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Twitter shares slump to all-time low as user growth stalls

Shares of social media website Twitter Inc hit an all-time low on Thursday after the company said late Wednesday that user growth stalled for the first time since the company went public in 2013.



Shares of social media website Twitter Inc hit an all-time low on Thursday after the company said late Wednesday that user growth stalled for the first time since the company went public in 2013.

More than 20 brokerages cut price targets on the shares, which have fallen more than 35 percent in less than six weeks and more than 50 percent since chief executive Jack Dorsey returned in July. The median price target for the stock is still $21, 50 percent higher than the current price.

Shares were last down more than 4 percent on the day, at one point hitting an all-time low of $13.91 a share.

Currently, 14 of 45 brokers have a "buy" rating on the company.

Starmine, a unit of Thomson Reuters, pegs the company`s intrinsic value at $11.40 a share, implying further stock declines.

In its earnings report on Wednesday, Twitter said it had 320 million average monthly active users in the fourth quarter, unchanged from the third quarter and lagging a forecast for 323 million from RBC Capital Markets.

But Dorsey told analysts that monthly active usage in January "has bounced back to Q3 levels."

And Chief Operating Officer Adam Bain, in an interview on CNBC on Thursday, said that more than 500 million people Twitter describes as logged-out users, who do not have accounts, visited the site, providing a new source of advertising revenue for the company, but he gave no data about the revenue that traffic created.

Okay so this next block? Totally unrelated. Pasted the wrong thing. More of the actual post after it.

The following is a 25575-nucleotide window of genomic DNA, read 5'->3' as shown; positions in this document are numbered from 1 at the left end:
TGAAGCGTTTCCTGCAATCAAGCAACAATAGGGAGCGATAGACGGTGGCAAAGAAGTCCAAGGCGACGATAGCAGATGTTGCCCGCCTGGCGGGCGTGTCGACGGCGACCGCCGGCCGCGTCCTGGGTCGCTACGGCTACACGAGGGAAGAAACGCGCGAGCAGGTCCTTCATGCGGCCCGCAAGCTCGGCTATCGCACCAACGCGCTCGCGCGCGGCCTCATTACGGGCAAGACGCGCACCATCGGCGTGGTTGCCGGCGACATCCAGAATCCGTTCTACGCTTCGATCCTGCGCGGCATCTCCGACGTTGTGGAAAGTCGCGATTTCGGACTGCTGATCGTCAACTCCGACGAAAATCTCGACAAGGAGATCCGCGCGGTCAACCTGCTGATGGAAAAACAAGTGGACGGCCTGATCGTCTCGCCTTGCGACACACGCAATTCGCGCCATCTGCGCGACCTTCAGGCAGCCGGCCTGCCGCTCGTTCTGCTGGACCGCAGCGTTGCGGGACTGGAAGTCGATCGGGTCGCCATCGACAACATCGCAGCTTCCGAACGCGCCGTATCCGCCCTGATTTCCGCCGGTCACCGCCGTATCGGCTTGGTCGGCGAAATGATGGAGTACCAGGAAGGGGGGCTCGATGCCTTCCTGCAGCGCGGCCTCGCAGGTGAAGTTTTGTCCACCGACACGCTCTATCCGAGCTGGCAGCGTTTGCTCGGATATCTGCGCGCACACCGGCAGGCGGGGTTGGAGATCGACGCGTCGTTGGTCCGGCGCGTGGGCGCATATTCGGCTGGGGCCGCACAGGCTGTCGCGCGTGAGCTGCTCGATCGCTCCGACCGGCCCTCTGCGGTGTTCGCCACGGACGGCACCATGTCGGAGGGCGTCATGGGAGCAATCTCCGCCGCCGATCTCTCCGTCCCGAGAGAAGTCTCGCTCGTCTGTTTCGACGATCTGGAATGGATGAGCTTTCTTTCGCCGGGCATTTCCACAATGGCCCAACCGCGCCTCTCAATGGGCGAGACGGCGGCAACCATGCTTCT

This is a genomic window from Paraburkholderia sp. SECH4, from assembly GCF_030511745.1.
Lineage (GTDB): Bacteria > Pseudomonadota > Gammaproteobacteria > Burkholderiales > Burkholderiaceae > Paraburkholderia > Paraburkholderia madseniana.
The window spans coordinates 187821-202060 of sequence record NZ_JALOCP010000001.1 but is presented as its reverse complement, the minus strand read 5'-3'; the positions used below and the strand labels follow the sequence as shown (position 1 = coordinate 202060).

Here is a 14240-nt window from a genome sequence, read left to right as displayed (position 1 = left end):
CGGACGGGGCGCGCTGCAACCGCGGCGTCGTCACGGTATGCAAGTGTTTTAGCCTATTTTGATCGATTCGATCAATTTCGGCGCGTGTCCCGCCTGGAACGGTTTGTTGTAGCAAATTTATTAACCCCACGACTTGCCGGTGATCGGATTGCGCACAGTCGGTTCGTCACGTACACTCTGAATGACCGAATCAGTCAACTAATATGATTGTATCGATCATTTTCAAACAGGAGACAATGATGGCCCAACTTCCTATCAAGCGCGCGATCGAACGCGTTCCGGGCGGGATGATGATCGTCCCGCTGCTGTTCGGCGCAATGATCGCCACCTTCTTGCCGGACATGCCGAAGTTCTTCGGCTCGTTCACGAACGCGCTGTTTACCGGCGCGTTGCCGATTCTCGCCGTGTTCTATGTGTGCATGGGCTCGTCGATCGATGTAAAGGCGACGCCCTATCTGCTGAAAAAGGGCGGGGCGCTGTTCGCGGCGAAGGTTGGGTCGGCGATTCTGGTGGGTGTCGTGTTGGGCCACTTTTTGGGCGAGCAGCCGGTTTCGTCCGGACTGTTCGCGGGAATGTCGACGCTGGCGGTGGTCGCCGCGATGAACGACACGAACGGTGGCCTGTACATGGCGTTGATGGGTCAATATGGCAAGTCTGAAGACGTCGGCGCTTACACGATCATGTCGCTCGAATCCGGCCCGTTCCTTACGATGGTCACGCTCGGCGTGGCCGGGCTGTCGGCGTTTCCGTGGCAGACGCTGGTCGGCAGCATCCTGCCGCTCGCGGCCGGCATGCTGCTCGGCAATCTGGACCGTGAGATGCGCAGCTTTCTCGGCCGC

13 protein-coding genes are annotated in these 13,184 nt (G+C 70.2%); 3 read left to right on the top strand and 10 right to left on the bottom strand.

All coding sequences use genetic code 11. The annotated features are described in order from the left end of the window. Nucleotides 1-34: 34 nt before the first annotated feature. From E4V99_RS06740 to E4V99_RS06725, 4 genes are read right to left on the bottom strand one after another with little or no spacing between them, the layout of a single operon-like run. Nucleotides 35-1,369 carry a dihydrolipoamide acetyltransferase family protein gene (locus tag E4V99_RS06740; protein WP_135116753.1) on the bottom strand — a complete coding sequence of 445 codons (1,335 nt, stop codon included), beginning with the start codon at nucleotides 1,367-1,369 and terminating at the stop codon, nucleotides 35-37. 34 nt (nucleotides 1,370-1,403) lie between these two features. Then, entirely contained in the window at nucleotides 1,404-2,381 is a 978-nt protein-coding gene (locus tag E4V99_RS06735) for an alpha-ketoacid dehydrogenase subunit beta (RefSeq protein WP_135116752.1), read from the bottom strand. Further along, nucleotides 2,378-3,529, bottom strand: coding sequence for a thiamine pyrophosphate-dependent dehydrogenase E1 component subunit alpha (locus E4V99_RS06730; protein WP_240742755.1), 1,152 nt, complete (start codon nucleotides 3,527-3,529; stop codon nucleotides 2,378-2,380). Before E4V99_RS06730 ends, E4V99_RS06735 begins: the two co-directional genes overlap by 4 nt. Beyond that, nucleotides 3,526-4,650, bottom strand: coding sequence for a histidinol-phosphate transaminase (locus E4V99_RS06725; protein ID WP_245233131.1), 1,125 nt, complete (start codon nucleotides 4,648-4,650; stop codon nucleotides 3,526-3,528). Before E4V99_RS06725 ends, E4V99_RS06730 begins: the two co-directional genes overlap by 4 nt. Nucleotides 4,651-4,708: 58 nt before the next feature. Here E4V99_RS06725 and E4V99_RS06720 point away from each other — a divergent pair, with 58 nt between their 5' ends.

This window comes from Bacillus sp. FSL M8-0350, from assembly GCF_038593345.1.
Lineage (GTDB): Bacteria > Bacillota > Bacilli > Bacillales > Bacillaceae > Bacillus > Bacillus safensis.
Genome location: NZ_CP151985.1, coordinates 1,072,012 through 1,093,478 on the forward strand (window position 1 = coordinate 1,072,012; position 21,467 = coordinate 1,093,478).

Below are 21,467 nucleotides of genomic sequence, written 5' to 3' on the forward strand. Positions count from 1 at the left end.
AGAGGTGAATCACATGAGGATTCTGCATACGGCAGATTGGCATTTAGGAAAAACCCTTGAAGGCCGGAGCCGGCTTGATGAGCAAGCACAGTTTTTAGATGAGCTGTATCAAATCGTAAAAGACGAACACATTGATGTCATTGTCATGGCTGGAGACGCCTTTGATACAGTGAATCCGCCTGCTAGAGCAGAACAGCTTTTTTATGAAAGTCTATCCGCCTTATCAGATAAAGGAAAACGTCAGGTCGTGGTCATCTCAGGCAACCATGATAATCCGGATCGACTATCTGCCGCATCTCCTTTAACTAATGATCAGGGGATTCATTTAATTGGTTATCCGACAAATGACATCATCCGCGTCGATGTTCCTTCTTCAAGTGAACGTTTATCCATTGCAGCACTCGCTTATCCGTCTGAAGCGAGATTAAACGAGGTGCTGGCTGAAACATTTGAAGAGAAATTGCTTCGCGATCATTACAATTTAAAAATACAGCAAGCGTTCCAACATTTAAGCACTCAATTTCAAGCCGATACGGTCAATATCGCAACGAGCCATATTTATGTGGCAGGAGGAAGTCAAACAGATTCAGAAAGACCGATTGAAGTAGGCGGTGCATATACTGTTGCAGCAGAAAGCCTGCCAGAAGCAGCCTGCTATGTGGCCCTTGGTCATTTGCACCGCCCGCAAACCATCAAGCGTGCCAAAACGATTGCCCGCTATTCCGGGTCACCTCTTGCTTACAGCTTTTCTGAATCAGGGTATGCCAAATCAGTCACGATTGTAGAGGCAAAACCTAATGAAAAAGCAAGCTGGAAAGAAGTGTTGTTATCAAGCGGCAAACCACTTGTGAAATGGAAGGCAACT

Facing slowing user growth, Twitter has been experimenting under Dorsey, who became interim CEO in July and then CEO in October, with ways to make its website more engaging.

On Wednesday the company made one of its most dramatic changes, altering how it displays tweets on its home page by customising them to individual users.

The change is designed to appeal to advertisers by giving more prominence to tweets they pay for.

Howard Lindzon, an entrepreneur and founder of Stocktwits and an early Twitter user, said about the timeline and other new features: "They have a product that works but the marketing is terrible," arguing Twitter should position it as "Facebook for really smart and busy people."

In October, Dorsey unveiled Moments, which aims to make it easier for users to follow major events and breaking news, but the feature has failed to gain traction, analysts say.

Dorsey has also experimented with changing one of Twitter`s signature features, by expanding the 140-character limit.

From Zee News

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